N S Harish
Project Associate, Western Ghats
B E (Mechanical Engineering), 2008
Over the last four years, I have been actively involved in wildlife conservation awareness campaigns and have worked on projects involving local people residing close to critical wildlife habitats. I now contribute to a range of field research, public outreach and on-ground conservation efforts carried out under the Karnataka Western Ghats Programme
- Report2017Ecology and conservation of leopards in protected and multiple use forests in KarnatakaApril 2017
- Journal Article2017From intent to action: A case study for the expansion of tiger conservation from southern IndiaGlobal Ecology and Conservation, 9: 11–20Download
PDF, 2.61 MB
To conserve a large, wide-ranging carnivore like the tiger, it is critical not only to maintain populations at key habitat sites, but also to enable the persistence of the species across much larger landscapes. To do this, it is important to establish well-linked habitat networks where sites for survival and reproduction of tigers are complemented by opportunities for dispersal and colonization. On the ground, expanding protection to areas with a potential for tiger recovery still remains the means of operationalizing the landscape approach. Yet, while the gazetting of protected areas is necessary to enable this, it is not sufficient. It is essential to benchmark and monitor the process by which establishment of protected areas must necessarily be followed by management changes that enable a recovery of tigers, their prey and their habitats. In this paper, we report a case study from the Cauvery and Malai Mahadeshwara Hills Wildlife Sanctuaries of southern India, where we document the infrastructural and institutional changes that ensued after an unprecedented expansion of protected areas in this landscape. Further, we establish ecological benchmarks of the abundance and distribution of tigers, the relative abundance of their prey, and the status of their habitats, against which the recovery of tigers in this area of vast conservation potential may be assessed over time.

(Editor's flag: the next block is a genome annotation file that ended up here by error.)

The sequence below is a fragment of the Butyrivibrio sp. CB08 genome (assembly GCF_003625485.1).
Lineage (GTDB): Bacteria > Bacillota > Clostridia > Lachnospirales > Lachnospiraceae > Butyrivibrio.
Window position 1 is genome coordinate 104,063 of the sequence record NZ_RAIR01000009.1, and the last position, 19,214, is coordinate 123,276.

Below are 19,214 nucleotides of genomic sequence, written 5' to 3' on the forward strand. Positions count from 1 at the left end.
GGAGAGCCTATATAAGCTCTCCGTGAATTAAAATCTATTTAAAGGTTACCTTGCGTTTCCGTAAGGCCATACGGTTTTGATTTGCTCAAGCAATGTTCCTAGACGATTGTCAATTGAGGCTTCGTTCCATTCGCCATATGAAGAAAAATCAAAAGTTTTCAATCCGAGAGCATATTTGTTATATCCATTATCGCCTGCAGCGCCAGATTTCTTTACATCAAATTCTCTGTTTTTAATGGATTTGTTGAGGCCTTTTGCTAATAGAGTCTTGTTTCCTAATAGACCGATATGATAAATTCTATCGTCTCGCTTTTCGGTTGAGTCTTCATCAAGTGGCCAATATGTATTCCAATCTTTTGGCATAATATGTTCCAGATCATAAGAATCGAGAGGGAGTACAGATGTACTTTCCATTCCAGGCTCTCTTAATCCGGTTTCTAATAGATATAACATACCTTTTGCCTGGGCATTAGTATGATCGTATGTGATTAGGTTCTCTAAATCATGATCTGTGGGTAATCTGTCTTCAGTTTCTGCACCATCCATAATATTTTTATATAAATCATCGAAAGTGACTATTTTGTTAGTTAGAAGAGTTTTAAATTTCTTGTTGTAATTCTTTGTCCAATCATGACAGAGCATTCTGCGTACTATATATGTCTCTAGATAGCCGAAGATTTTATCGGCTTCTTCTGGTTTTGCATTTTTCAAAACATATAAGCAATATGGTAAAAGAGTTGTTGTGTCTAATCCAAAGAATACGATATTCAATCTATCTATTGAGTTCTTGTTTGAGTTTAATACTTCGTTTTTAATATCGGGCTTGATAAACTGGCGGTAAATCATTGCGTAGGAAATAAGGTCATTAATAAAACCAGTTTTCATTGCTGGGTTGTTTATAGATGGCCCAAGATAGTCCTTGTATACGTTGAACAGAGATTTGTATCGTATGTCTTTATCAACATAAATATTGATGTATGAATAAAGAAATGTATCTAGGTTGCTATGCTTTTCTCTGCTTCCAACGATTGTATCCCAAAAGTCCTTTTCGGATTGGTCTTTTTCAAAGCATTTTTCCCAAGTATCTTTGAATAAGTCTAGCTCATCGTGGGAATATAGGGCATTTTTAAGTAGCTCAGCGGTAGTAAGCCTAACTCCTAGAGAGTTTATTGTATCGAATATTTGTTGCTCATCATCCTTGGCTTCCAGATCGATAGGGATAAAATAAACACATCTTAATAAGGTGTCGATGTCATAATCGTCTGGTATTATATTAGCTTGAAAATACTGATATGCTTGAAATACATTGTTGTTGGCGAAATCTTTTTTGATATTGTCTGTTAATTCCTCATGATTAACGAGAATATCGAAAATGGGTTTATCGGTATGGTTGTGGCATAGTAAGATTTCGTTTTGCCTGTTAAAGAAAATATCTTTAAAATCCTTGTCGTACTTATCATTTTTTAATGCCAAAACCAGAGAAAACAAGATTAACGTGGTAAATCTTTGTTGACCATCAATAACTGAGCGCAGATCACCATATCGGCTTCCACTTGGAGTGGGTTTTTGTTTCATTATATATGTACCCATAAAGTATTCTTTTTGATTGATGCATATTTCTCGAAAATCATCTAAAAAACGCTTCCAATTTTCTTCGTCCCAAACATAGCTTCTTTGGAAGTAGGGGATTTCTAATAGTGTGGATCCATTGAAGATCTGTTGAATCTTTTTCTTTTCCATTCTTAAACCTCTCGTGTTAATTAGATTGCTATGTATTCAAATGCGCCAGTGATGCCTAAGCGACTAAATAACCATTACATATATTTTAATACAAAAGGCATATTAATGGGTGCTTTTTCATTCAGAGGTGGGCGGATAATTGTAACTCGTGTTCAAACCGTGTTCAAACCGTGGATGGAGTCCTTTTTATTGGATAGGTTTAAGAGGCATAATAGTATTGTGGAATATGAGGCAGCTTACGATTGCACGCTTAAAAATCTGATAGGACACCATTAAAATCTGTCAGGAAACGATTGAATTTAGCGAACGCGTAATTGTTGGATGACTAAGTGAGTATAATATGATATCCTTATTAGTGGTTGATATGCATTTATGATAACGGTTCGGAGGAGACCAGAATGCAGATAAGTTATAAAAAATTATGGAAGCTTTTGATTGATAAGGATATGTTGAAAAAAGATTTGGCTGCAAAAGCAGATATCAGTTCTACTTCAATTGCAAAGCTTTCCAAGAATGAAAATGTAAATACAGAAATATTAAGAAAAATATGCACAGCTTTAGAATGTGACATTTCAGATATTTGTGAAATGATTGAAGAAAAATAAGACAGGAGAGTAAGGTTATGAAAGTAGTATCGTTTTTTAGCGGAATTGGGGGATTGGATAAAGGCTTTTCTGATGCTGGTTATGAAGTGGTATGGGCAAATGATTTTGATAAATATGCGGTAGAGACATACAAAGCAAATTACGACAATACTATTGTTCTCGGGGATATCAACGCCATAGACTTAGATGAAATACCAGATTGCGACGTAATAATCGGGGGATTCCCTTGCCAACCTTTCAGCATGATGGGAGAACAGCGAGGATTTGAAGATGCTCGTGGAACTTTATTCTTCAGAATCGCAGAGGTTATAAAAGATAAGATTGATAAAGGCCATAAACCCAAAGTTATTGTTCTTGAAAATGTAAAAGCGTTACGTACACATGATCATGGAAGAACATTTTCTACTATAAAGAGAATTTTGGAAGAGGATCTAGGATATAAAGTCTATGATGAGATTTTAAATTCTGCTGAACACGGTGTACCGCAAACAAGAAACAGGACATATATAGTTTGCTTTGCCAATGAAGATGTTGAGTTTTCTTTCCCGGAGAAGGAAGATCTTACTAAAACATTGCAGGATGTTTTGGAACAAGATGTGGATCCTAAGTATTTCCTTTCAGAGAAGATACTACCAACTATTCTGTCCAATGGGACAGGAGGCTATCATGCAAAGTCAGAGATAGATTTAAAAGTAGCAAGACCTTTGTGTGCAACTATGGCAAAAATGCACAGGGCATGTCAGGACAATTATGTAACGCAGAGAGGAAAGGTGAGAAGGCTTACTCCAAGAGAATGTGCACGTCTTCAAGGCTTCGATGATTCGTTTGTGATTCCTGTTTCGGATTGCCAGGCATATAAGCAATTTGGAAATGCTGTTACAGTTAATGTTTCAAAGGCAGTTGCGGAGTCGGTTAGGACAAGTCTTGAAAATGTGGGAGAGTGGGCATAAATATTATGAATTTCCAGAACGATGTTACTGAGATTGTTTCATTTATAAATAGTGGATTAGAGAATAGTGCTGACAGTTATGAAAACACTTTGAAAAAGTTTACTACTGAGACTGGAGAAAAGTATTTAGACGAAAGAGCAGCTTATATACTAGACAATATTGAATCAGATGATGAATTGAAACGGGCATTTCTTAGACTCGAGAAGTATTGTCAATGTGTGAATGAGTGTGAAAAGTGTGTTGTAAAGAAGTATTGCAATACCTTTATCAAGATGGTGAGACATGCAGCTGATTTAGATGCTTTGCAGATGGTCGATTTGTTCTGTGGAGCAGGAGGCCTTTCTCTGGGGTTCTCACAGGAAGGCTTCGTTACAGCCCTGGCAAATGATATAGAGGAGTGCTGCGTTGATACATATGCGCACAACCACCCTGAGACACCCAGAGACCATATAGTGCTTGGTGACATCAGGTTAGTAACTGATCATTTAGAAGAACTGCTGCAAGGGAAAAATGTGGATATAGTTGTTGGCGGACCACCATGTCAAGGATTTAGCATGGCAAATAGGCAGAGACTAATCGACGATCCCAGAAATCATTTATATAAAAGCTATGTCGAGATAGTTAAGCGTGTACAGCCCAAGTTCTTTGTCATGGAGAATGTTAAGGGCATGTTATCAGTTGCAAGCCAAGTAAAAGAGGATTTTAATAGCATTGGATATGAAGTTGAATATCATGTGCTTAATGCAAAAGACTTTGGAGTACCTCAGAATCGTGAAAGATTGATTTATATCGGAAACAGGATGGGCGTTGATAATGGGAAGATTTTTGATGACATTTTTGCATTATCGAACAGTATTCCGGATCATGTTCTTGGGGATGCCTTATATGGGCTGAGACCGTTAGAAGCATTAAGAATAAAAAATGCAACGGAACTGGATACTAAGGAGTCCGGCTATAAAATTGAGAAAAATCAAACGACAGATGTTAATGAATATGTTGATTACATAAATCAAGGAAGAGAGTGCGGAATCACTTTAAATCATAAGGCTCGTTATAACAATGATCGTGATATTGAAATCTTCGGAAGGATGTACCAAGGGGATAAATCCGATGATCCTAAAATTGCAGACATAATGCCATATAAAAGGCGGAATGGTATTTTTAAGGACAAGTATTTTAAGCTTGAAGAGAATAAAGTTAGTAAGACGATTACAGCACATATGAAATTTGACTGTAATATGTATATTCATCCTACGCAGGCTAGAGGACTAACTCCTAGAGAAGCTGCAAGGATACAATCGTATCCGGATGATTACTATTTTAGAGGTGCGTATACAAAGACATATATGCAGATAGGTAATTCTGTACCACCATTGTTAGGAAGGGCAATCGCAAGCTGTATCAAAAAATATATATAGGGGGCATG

- Report2016ಚಿರತೆಗಳು ಜನ ನಿಬಿಡ ಪ್ರದೇಶಗಳನ್ನು ಪ್ರವೇಶಿಸಿದ ಸನ್ನಿವೇಶಗಳನ್ನು ಸುರಕ್ಷಿತವಾಗಿ ನಿಭಾಯಿಸುವ ವಿಧಾನಗಳು (Safely handling situations when leopards enter human dense areas - Kannada version)October 2016
ಚಿರತೆಯು ಜನ ನಿಬಿಡ ಪ್ರದೇಶಕ್ಕೆ ಬಂದಾಗಿನ ಸಂದರ್ಭಗಳನ್ನು ನಿಭಾಯಿಸುವಲ್ಲಿ ವಿವಿಧ ಸಂಸ್ಥೆಗಳು ಕೈಗೊಳ್ಳಬೇಕಾದ ಪ್ರಮುಖ ಕ್ರಮಗಳನ್ನು ಈ ಕೈಪಿಡಿಯಲ್ಲಿ ನೀಡಲಾಗಿದೆ. ಚಿರತೆ ಪಟ್ಟಣ, ಗ್ರಾಮದಂತಹ ವಸತಿ ಪ್ರದೇಶಕ್ಕೆ ಬಂದಾಗ, ಚಿರತೆಯು ನೀರಿರುವ ಅಥವಾ ನೀರಿಲ್ಲದ ಬಾವಿಗೆ ಬಿದ್ದಾಗ ಮತ್ತು ಚಿರತೆಯು ಉರುಳಿಗೆ ಸಿಕ್ಕಿಕೊಂಡ ಸಂದರ್ಭಗಳನ್ನು ಪ್ರಾಯೋಗಿಕವಾಗಿ ನಿಭಾಯಿಸುವ ಬಗೆಗಿನ ಮಾಹಿತಿಯನ್ನು ಇದರಲ್ಲಿ ನೀಡಲಾಗಿದೆ.
ಚಿರತೆಗಳು ಜನ ನಿಬಿಡ ಪ್ರದೇಶಕ್ಕೆ ಬರುವ ಸನ್ನಿವೇಶಗಳನ್ನು ಆಗಾಗ್ಗೆ ಎದುರಿಸುವ ಪ್ರದೇಶಗಳಲ್ಲಿ ಅರಣ್ಯ ಇಲಾಖೆ ಮತ್ತು ವಿವಿಧ ಸಂಸ್ಥೆಗಳು ಇಟ್ಟುಕೊಳ್ಳಬೇಕಾದ ಉಪಕರಣಗಳ ಮಾಹಿತಿಯನ್ನು ಸಹ ಕೈಪಿಡಿಯಲ್ಲಿ ನೀಡಲಾಗಿದೆ. ಕರ್ನಾಟಕ ಸರ್ಕಾರದಿಂದ ವನ್ಯಜೀವಿ ಹಾವಳಿಗೆ ಪರಿಹಾರ ನೀಡುವ ಪ್ರಕ್ರಿಯೆಯ ಬಗ್ಗೆ, ಒಂದು ಪ್ರದೇಶದಲ್ಲಿ ಚಿರತೆಯ ಇರುವಿಕೆಯನ್ನು ಧೃಡಪಡಿಸಿಕೊಳ್ಳುವ ಬಗ್ಗೆ, ಅಧಿಕ ಸಂಘರ್ಷ ಇರುವ ಪ್ರದೇಶಗಳಲ್ಲಿ ಅರಿವು ಮೂಡಿಸುವ ಚಟುವಟಿಕೆಗಳನ್ನು ಹಮ್ಮಿಕೊಳ್ಳುವ ಬಗ್ಗೆ ಸಹ ಮಾಹಿತಿಯನ್ನು ನೀಡಲಾಗಿದೆ.
- Report2016Safely handling situations when leopards enter human dense areas - English versionSeptember 2016Download
PDF, 21.9 MB
This manual covers key measures to be taken by various agencies in handling situations when leopards venture into human dense areas. It provides practical information to handle leopard situations when they enter cities, towns, villages, when leopards fall into dry or wells with water, or when they are found caught in snares.